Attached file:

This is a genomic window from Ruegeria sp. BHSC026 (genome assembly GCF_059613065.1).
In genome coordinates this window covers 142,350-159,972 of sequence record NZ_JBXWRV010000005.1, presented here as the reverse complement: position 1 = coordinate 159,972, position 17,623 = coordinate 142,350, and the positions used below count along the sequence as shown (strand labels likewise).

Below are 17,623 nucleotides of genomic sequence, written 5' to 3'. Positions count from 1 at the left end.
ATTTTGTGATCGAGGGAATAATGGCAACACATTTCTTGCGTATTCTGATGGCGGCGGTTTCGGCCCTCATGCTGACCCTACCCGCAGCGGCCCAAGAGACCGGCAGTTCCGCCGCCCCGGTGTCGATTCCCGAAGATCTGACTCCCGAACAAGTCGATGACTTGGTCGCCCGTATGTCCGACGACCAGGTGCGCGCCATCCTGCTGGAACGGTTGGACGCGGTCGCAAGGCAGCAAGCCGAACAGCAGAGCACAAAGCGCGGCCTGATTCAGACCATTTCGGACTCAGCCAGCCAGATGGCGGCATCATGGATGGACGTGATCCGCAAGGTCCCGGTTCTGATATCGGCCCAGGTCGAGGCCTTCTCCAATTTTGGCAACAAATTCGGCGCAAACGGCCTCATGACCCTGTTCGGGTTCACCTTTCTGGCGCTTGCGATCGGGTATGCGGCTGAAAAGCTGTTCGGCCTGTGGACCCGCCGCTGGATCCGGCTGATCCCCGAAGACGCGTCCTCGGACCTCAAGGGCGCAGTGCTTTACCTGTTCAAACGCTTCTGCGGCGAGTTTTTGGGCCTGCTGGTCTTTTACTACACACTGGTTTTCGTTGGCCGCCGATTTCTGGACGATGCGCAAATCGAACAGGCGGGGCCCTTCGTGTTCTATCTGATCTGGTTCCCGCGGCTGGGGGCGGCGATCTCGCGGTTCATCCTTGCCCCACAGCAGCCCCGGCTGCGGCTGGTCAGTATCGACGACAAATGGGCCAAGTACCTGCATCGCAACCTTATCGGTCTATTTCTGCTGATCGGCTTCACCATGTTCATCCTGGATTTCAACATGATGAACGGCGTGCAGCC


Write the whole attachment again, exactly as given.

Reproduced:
This is a genomic window from Ruegeria sp. BHSC026 (genome assembly GCF_059613065.1).
In genome coordinates this window covers 142,350-159,972 of sequence record NZ_JBXWRV010000005.1, presented here as the reverse complement: position 1 = coordinate 159,972, position 17,623 = coordinate 142,350, and the positions used below count along the sequence as shown (strand labels likewise).

Below are 17,623 nucleotides of genomic sequence, written 5' to 3'. Positions count from 1 at the left end.
ATTTTGTGATCGAGGGAATAATGGCAACACATTTCTTGCGTATTCTGATGGCGGCGGTTTCGGCCCTCATGCTGACCCTACCCGCAGCGGCCCAAGAGACCGGCAGTTCCGCCGCCCCGGTGTCGATTCCCGAAGATCTGACTCCCGAACAAGTCGATGACTTGGTCGCCCGTATGTCCGACGACCAGGTGCGCGCCATCCTGCTGGAACGGTTGGACGCGGTCGCAAGGCAGCAAGCCGAACAGCAGAGCACAAAGCGCGGCCTGATTCAGACCATTTCGGACTCAGCCAGCCAGATGGCGGCATCATGGATGGACGTGATCCGCAAGGTCCCGGTTCTGATATCGGCCCAGGTCGAGGCCTTCTCCAATTTTGGCAACAAATTCGGCGCAAACGGCCTCATGACCCTGTTCGGGTTCACCTTTCTGGCGCTTGCGATCGGGTATGCGGCTGAAAAGCTGTTCGGCCTGTGGACCCGCCGCTGGATCCGGCTGATCCCCGAAGACGCGTCCTCGGACCTCAAGGGCGCAGTGCTTTACCTGTTCAAACGCTTCTGCGGCGAGTTTTTGGGCCTGCTGGTCTTTTACTACACACTGGTTTTCGTTGGCCGCCGATTTCTGGACGATGCGCAAATCGAACAGGCGGGGCCCTTCGTGTTCTATCTGATCTGGTTCCCGCGGCTGGGGGCGGCGATCTCGCGGTTCATCCTTGCCCCACAGCAGCCCCGGCTGCGGCTGGTCAGTATCGACGACAAATGGGCCAAGTACCTGCATCGCAACCTTATCGGTCTATTTCTGCTGATCGGCTTCACCATGTTCATCCTGGATTTCAACATGATGAACGGCGTGCAGCC